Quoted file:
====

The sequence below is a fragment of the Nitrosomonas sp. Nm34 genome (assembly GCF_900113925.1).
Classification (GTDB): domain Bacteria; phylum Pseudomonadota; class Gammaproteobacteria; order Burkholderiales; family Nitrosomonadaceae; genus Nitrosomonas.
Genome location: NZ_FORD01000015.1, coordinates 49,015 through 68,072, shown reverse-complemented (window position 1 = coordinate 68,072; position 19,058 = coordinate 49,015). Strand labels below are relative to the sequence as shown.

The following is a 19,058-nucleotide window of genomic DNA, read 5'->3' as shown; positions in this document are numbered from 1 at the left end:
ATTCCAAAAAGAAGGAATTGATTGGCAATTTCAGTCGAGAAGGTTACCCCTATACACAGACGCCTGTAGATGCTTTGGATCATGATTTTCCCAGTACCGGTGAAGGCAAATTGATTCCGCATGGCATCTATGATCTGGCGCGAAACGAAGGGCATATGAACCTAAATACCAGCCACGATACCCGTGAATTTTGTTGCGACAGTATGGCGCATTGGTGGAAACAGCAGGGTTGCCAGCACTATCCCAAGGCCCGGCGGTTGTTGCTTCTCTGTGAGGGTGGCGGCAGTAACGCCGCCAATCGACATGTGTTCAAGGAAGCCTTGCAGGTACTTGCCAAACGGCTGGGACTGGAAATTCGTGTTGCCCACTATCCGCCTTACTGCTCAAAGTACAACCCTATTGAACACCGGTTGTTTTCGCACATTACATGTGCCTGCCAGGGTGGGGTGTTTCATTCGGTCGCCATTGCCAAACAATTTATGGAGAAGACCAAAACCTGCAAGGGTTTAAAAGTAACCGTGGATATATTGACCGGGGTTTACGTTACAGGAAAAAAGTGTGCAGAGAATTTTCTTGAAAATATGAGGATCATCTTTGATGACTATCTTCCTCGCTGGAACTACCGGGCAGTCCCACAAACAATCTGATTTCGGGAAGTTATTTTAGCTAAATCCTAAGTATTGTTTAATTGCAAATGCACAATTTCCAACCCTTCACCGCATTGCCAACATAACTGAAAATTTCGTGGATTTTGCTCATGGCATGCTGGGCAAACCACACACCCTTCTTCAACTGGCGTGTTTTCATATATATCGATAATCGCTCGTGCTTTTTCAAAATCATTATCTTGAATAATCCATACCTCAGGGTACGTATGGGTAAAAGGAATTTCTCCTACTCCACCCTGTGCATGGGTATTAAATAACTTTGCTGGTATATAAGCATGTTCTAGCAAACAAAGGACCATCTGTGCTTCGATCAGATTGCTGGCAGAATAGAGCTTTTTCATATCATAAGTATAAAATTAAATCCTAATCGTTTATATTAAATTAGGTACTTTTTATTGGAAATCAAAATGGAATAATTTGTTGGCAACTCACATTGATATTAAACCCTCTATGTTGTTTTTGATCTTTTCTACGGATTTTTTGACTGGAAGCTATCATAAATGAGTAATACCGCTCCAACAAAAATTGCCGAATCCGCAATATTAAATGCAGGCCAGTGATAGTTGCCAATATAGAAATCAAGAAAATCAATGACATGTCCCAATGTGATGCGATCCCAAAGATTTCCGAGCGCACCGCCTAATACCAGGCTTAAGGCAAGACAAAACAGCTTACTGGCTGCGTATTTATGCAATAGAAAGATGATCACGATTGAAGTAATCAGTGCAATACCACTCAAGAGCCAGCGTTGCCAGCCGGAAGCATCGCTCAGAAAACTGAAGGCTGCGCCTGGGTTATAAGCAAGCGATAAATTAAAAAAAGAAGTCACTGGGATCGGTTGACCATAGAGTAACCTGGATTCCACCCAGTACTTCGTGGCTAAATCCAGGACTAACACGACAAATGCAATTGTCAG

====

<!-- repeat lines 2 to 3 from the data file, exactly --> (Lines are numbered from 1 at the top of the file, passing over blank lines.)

Classification (GTDB): domain Bacteria; phylum Pseudomonadota; class Gammaproteobacteria; order Burkholderiales; family Nitrosomonadaceae; genus Nitrosomonas.
Genome location: NZ_FORD01000015.1, coordinates 49,015 through 68,072, shown reverse-complemented (window position 1 = coordinate 68,072; position 19,058 = coordinate 49,015). Strand labels below are relative to the sequence as shown.